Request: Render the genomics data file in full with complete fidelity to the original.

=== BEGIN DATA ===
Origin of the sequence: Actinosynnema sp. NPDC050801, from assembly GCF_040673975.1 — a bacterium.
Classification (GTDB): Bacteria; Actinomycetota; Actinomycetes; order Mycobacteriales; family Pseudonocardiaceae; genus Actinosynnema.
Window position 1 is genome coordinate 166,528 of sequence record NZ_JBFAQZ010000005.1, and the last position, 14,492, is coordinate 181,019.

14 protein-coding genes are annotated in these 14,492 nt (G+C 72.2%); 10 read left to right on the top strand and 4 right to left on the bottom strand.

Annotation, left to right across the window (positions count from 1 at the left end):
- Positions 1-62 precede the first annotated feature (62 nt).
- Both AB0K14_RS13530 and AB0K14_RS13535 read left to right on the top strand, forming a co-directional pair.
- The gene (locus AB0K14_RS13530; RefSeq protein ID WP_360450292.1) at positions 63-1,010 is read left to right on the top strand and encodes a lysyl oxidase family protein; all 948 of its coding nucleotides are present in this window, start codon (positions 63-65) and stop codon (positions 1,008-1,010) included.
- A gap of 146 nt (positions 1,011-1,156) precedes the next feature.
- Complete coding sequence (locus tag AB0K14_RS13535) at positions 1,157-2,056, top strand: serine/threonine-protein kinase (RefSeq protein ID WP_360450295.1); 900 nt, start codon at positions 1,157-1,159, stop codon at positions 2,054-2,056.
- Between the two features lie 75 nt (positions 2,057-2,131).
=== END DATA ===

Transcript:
Origin of the sequence: Actinosynnema sp. NPDC050801, from assembly GCF_040673975.1 — a bacterium.
Classification (GTDB): Bacteria; Actinomycetota; Actinomycetes; order Mycobacteriales; family Pseudonocardiaceae; genus Actinosynnema.
Window position 1 is genome coordinate 166,528 of sequence record NZ_JBFAQZ010000005.1, and the last position, 14,492, is coordinate 181,019.

14 protein-coding genes are annotated in these 14,492 nt (G+C 72.2%); 10 read left to right on the top strand and 4 right to left on the bottom strand.

Annotation, left to right across the window (positions count from 1 at the left end):
- Positions 1-62 precede the first annotated feature (62 nt).
- Both AB0K14_RS13530 and AB0K14_RS13535 read left to right on the top strand, forming a co-directional pair.
- The gene (locus AB0K14_RS13530; RefSeq protein ID WP_360450292.1) at positions 63-1,010 is read left to right on the top strand and encodes a lysyl oxidase family protein; all 948 of its coding nucleotides are present in this window, start codon (positions 63-65) and stop codon (positions 1,008-1,010) included.
- A gap of 146 nt (positions 1,011-1,156) precedes the next feature.
- Complete coding sequence (locus tag AB0K14_RS13535) at positions 1,157-2,056, top strand: serine/threonine-protein kinase (RefSeq protein ID WP_360450295.1); 900 nt, start codon at positions 1,157-1,159, stop codon at positions 2,054-2,056.
- Between the two features lie 75 nt (positions 2,057-2,131).